During the discussion of complimenting, some family members commented how they often made it a point to say positive comments to their children. Yet even with these efforts, for some reason their children only seem to remember the negative. We asked for an example of a compliment that was paid to their children and the compliment went as follows: "You are so gentle and kind but I wish you would listen more." We pointed out the add-on to the compliment and asked the parent to try again with their compliment. Surprisingly, it took 4 attempts to get the participants to make a full stop: A stop after stating the positive comment. A stop before offering suggestions for improvement. A stop to keep their brain from racing to qualify their compliment. A stop to simply allow the positive statement to exist.
How often do we have something positive to say to someone but end up letting it get lost as we try to, instead, point out what could be better? Do we take the time to allow a positive comment to be heard, and felt, by the person we are commending? How often do we muddy positive thoughts and intentions with our complaints about what we would prefer to see?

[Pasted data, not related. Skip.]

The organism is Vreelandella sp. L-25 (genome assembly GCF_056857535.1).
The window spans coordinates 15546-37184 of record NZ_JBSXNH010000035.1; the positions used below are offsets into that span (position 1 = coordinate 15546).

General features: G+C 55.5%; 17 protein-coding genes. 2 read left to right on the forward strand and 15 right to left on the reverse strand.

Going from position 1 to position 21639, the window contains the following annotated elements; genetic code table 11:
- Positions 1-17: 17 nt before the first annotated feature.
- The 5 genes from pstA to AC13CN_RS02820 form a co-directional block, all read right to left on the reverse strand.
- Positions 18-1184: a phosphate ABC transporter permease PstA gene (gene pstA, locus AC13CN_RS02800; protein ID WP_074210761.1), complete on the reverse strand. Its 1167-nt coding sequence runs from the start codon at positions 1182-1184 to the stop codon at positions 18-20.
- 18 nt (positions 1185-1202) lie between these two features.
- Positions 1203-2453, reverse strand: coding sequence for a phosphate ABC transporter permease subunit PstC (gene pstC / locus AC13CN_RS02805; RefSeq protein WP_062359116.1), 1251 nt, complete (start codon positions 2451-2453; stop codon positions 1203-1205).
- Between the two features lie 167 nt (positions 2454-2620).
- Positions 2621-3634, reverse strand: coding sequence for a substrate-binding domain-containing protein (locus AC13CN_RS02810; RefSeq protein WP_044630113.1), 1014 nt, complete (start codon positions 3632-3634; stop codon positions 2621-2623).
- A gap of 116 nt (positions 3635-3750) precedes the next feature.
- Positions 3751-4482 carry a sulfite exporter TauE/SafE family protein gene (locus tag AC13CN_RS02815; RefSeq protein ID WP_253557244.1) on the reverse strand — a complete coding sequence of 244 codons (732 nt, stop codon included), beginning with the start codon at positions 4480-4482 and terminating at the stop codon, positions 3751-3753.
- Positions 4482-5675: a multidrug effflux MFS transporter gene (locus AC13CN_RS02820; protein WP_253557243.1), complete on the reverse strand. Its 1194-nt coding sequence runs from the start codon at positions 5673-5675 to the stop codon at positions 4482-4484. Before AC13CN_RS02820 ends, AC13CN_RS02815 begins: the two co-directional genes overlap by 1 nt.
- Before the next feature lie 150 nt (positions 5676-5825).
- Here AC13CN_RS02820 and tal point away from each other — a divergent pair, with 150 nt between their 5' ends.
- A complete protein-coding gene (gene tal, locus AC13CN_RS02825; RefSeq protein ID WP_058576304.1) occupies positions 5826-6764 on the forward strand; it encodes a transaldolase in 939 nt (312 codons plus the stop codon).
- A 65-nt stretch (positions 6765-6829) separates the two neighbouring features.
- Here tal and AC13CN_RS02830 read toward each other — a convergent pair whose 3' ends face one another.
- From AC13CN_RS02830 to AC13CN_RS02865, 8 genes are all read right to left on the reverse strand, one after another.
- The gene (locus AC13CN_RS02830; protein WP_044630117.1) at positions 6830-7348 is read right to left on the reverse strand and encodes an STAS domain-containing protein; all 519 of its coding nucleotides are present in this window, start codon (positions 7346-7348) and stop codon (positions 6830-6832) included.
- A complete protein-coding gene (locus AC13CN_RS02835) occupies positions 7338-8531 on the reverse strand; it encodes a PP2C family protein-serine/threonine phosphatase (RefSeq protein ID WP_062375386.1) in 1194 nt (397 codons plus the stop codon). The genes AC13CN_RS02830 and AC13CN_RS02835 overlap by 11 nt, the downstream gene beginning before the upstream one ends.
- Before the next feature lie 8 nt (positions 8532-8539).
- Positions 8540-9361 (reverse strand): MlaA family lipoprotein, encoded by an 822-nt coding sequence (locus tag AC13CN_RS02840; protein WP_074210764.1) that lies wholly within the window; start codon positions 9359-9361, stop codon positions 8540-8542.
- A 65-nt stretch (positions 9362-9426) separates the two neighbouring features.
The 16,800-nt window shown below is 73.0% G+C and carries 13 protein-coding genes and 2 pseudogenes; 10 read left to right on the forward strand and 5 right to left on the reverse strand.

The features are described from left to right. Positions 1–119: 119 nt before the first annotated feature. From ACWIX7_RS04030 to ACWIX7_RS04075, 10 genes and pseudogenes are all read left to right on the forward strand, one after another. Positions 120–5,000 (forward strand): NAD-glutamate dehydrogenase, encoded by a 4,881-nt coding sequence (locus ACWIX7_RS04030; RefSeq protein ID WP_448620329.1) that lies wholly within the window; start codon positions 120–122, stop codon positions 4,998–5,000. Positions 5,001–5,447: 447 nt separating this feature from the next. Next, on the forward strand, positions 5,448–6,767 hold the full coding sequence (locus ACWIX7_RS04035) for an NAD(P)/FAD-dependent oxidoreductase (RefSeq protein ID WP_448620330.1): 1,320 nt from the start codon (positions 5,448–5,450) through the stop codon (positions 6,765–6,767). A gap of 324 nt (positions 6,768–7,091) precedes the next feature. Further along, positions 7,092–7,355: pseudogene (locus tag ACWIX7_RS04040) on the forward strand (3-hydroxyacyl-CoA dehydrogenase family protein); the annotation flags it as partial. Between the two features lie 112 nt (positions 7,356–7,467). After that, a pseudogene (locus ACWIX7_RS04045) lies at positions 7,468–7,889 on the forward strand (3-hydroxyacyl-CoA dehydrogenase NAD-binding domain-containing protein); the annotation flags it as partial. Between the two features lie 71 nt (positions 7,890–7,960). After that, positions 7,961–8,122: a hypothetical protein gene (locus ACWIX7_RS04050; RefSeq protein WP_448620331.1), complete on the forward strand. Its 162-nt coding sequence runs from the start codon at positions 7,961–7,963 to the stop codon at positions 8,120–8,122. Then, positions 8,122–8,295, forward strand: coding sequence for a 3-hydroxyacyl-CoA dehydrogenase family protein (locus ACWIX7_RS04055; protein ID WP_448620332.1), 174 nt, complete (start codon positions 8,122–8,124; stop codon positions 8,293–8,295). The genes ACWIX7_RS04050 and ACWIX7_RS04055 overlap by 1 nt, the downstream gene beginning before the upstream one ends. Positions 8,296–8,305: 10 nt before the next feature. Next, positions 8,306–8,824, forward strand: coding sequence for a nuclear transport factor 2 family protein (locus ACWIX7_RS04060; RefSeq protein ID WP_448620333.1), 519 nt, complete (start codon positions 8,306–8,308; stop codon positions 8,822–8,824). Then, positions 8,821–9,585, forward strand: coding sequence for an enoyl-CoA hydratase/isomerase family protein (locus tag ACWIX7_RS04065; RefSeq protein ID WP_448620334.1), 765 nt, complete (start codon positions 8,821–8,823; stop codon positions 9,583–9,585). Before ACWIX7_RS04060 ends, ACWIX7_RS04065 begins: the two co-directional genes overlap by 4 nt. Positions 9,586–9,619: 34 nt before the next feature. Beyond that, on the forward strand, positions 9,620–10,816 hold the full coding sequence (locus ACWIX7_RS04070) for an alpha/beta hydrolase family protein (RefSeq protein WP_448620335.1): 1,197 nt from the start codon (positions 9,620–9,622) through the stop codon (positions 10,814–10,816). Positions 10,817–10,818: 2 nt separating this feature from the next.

In a life where instant gratification is the norm it makes sense that we want to say as much as we can as quickly as possible... everything is happening so fast that we need to say it before we forget! But what happens when so much information is being put in to one small sentence? What ends up getting lost? What part of the sentence is forgotten so another portion can remain in our minds?
Compliments and recognition are vital in a relationship and those who love us put higher value when these compliments come from us. It's so easy to break something down yet so difficult to build something up. A building takes months/years to build yet a day or two to break down. The same is true for a person. Building them up with full stops are vital to let someone know that unconditionally they are valued. Without need for anything else, they are loved, cherished, and hold potential.
The failure to fully stop is not only something that is experienced in families but also can be seen in business and personal relationships, as well. Do you have friends who fail to "full stop" or do you have a co-worker who just can't seem to celebrate the happy accomplishments at work? How does their inability to fully stop affect their every day lives?
How often do you provide words of kindness? And when you do, do you take a "full stop"?